Photo by Thinkstock/leekris
Melon varieties abound, but the sweet cantaloupe, a member of the muskmelon family, is one of the most familiar. It's time, however, to get it off the breakfast table. Not only does a perfumed bite of juicy cantaloupe taste like summer, it's high in vitamin A, vitamin B and potassium and is a good source of folate and fiber.
The first melons were probably grown in the Middle East, but records confirm they were grown by the Romans and by the Egyptians in the Nile River valley. In the Middle Ages, they were introduced by the Moors to Spain and became popular in the 15th century in Europe. Christopher Columbus brought melon seeds with him, and from there, they spread throughout the Americas.
How to Prepare
Make sure you scrub your melon well with soap and water when you get home, because its webbed skin can harbor salmonella. Besides simple slices at breakfast, try smoothies. Chefs are pickling the rind (similar to the way your grandmother pickled watermelon rind); melon agua fresca is a popular Latin American summertime drink; and a classic combo that makes a great appetizer is a piece of cantaloupe wrapped in a slice of flavorful Spanish jamón.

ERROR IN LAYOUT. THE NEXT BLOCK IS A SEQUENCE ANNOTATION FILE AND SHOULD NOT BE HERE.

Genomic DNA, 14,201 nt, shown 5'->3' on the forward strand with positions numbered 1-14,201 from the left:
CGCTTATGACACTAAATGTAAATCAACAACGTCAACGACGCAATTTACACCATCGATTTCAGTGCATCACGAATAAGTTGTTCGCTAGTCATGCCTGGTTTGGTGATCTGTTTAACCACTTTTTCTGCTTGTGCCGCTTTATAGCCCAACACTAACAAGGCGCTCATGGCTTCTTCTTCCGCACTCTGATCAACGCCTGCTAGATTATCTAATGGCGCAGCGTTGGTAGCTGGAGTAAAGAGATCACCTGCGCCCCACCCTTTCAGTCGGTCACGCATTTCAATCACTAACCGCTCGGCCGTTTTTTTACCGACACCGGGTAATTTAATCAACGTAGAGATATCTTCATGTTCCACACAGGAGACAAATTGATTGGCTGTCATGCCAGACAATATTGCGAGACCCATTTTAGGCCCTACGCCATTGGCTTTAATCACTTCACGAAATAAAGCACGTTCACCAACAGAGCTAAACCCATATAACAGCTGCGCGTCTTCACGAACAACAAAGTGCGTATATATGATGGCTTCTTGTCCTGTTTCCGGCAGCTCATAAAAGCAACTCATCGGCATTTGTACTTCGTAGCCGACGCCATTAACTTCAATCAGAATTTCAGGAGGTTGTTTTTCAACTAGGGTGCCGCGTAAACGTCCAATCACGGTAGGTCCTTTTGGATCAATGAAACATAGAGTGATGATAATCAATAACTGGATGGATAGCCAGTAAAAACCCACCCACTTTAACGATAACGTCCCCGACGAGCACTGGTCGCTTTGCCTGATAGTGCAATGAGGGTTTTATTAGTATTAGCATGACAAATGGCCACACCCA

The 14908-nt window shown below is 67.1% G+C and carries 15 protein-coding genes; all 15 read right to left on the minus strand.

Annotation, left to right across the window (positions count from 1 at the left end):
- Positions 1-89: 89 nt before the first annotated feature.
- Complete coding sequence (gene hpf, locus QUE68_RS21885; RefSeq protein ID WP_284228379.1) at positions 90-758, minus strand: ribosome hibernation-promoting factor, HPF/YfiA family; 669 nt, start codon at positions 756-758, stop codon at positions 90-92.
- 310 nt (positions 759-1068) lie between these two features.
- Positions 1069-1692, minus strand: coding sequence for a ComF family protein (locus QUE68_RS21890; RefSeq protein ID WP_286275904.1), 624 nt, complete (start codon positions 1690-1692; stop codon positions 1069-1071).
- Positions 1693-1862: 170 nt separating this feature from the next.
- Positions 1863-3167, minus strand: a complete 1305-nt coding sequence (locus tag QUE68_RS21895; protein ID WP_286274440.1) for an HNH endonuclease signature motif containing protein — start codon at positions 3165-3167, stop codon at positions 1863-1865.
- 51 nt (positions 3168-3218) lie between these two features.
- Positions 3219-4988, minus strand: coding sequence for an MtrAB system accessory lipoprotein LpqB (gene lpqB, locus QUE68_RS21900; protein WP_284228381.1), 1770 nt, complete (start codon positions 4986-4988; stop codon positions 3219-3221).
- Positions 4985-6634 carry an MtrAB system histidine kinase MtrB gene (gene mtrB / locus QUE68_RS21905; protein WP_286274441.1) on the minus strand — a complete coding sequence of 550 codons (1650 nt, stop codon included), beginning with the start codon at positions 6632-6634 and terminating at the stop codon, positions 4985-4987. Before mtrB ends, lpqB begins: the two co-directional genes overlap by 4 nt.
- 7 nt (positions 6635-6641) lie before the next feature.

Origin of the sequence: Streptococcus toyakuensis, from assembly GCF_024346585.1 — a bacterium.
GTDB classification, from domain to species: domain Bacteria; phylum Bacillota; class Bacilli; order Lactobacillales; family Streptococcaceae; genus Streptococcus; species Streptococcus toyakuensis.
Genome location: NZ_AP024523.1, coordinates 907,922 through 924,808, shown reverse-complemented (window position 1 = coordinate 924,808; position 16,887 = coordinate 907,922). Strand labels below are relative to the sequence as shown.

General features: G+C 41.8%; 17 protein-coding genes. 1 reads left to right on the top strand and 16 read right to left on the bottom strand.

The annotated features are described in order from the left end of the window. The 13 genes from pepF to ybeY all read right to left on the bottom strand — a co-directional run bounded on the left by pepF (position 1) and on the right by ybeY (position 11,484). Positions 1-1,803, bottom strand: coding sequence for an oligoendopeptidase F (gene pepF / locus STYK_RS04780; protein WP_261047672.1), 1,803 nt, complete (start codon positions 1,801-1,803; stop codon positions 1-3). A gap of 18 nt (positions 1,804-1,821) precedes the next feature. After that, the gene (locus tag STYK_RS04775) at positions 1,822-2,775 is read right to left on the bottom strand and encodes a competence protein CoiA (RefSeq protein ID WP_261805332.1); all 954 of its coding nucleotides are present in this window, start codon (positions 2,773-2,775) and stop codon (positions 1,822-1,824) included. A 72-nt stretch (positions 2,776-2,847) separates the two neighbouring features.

What to Buy
Thumping isn't your best guide. To find a ripe melon, hold it to your nose and take a big whiff. Does it smell like a melon? Then you know that you've got a ripe one. Double-check by pressing on the stem-end. It should give slightly under gentle pressure.
Recipe: Cantaloupe Ginger Ice-Pops
Makes about 20 pops
Paul Cassimus, the King of Pops, shares one of his frosty treats for a hot afternoon.
- 2 ripe cantaloupes
- Splash of ginger juice (available at Ellwood Thompson’s Local Market)
- Splash of lime juice
- 1/2 cup of agave
- Pinch of sea salt
Halve the cantaloupes and scoop out the seeds with a large spoon. Cut off the rinds and roughly dice the fruit. Place in a blender and purée. Measure out 2 1/2 quarts, pour the purée back into the blender and add the ginger juice, lime juice, agave and salt. Blend well. Taste and add a little more ginger and lime juice, if you think it needs it. Pour into the molds and freeze for 6 to 8 hours. To get the pops out of the molds, dunk them gently into lukewarm water and pull by the stick. Don't leave the molds in water for too long or the pops will melt!